The Frank Gehry-designed structure has proved to be a massive success, Jonathan Glancey writes, despite the failed terrorist attack that almost derailed its opening.

It had seemed all so very charming, so very innocent. And yet, days before the opening of Frank Gehry’s thrilling Guggenheim Museum Bilbao in October 1997, a group of Basque separatists posing as gardeners planted a dozen remote-controlled grenades in flower pots at the paws of Puppy, a 43ft high topiary sculpture of a West Highland Terrier by the American artist Jeff Koons. The sculpture was meant to be a witty and friendly foil to the sensational titanium-clad curves of the £100m ($164m) museum rising from the old docks of the age-old Basque seaport facing the turbulent Bay of Biscay 200m (322km) north of Madrid.

The idea of ETA (Euskadi Ta Askatasuna, or Basque Homeland and Freedom) had been to set off the grenades on the evening of 18 October 1997, destroying Puppy and, in the process, killing King Juan Carlos I and Queen Sofia of Spain during the opening ceremony. Local police thwarted the plot, although not without a shoot-out with ETA’s ‘gardeners’ that left one officer dead.

The Guggenheim Bilbao was accused by its Basque detractors as being a symbol of imperialism. But more than any other building in this long contested region of northern Spain, it promised to bring not just art and culture but investment and millions of visitors to a seaport city long down on its economic heels. Did it work? Boy, did it. Frank Gehry, the brilliant, and often ebullient, California architect had shaped a building that thrilled people from around the world, among them critics, politicians, economists and fellow artists. Paid for by the Basque government, it generated enough revenue in its first four years to pay back its construction cost. Ever since, it has been in profit.

And unlike so many major public projects it was built on time and on budget. Frank Gehry’s buildings may seem wild – what about the Experience Music Project museum in Seattle designed in the guise of what appears to be a melted-down cherry-red Fender Stratocaster? – and yet this Baroque ’n’ roll architecture was realised through the very latest computer programs predicting schedules and cost to precise degrees.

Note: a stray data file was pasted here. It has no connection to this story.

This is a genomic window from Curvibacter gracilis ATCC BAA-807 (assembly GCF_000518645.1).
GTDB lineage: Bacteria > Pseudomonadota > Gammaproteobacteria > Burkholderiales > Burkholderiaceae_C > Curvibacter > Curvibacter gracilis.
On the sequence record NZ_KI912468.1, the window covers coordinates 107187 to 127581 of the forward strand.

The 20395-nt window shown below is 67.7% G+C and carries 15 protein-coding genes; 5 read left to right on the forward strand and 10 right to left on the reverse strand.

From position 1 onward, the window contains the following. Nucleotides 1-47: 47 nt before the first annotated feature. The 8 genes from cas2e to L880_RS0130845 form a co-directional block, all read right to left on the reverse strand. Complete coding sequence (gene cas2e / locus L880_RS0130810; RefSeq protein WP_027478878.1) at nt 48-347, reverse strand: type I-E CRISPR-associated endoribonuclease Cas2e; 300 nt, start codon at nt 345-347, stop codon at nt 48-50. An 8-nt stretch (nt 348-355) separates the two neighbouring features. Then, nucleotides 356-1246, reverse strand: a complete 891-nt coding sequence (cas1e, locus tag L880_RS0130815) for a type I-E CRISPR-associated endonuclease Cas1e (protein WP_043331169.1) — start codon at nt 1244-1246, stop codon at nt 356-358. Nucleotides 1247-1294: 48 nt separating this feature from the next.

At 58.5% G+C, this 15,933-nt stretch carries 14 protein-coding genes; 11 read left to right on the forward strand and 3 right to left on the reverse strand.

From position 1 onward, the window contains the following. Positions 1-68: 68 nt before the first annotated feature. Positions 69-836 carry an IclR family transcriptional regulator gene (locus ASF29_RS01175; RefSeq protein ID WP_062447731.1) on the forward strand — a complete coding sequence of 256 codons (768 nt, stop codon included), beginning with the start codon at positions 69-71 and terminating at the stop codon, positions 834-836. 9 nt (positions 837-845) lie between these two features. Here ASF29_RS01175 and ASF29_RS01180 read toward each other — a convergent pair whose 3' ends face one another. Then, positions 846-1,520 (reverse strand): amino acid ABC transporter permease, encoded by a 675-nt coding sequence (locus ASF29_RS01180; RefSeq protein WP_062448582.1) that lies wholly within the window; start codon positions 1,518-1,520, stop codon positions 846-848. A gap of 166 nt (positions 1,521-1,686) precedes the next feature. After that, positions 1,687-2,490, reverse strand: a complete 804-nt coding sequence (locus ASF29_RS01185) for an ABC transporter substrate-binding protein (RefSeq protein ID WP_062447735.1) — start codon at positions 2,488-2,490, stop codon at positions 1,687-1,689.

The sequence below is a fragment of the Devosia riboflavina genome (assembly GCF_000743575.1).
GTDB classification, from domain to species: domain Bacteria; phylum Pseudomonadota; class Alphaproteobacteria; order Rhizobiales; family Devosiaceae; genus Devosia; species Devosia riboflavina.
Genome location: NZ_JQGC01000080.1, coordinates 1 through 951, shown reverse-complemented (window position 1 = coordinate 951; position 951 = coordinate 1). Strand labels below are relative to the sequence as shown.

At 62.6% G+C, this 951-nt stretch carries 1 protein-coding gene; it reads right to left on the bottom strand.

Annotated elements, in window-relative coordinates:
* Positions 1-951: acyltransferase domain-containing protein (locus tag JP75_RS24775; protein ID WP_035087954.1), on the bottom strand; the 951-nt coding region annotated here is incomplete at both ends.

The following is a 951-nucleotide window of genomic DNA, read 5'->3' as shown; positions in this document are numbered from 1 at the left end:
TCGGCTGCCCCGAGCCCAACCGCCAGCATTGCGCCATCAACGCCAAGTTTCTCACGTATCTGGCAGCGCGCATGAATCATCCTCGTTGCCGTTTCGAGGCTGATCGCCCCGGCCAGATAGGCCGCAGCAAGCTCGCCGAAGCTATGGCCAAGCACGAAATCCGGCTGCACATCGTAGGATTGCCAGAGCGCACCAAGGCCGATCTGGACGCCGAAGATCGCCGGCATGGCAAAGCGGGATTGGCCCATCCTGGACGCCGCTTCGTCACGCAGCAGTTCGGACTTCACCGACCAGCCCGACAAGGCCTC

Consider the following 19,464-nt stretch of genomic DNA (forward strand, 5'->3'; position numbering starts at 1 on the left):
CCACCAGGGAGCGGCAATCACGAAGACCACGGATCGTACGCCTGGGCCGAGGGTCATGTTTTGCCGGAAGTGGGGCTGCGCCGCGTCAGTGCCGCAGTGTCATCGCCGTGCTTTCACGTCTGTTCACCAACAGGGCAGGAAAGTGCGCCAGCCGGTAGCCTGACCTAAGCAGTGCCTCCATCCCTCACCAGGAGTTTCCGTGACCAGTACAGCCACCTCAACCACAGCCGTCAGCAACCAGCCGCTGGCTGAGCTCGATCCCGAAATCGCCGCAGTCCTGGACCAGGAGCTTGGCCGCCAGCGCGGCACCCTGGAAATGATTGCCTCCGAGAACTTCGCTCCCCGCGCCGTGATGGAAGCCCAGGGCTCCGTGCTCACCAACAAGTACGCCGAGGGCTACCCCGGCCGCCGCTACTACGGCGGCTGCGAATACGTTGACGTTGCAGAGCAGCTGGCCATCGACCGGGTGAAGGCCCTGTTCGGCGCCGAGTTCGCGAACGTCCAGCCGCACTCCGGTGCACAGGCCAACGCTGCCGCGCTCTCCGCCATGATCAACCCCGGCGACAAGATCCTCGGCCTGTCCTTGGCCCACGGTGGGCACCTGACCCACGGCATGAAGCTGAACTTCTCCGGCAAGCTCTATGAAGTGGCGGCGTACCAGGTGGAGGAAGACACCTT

Tough act to follow

Sixteen years down the line, the Guggenheim Bilbao remains a stunning design, a complex, sinuous and even sensual weaving of titanium, glass and limestone, a delightful play of mathematics and geometry and an urban eye-catcher on a bravura scale. Daylight plays off its writhing façade, illuminating dark granite and concrete Bilbao streets. It has all the charisma of Sydney’s Opera House and the Eiffel Tower

Inside, its soaring outer galleries are given over to ever-changing art shows – they opened with a display of wild motorbikes – while a suite of ten strait-laced galleries at the core of the building houses a permanent collection of works by, among others, Picasso, Chagall, Matisse, Paul Klee and Roy Lichtenstein.

From its highly newsworthy opening in 1997, the Bilbao Guggenheim garnered not just critical plaudits but also the attention of politicians in cities around the world keen on urban regeneration believing that a single compelling new building might do the trick. After all, Gehry – commissioned by Thomas Krens, the Guggenheim’s director based in New York, home to Frank Lloyd Wright’s sensational 1950s Gugg– had proven the case.

And yet, despite seemingly endless talk by politicians of the “Bilbao Factor” in the decade following the attempt on the life of the King and Queen of Spain, Gehry’s act proved to be a hard one to follow. Why? Partly because closer study of Bilbao’s future demonstrated that the Guggenheim was just one element in a highly considered plan for the redevelopment of the city including an exemplary new Metro system.

Intriguingly, when Frank Gehry came to London in 2000 to receive the Royal Gold Medal for Architecture, he made almost no mention of the building that had made his a global name. The Guggenheim Bilbao had taken Gehry a very long way indeed from the years when, as a new immigrant from Canada, he delivered and fitted kitchens for Hollywood residents, among them Roy Rogers the singing cowboy. Perhaps, though, the building had become too famous, the architectural equivalent of Frank Sinatra’s My Way. Only the year before, it had starred in the opening sequence of the latest James Bond film, The World Is Not Enough. But here, if anywhere, is a building largely without precedent, with exciting backdrops and a dramatic history that deserves, along with the art inside, repeated viewing.

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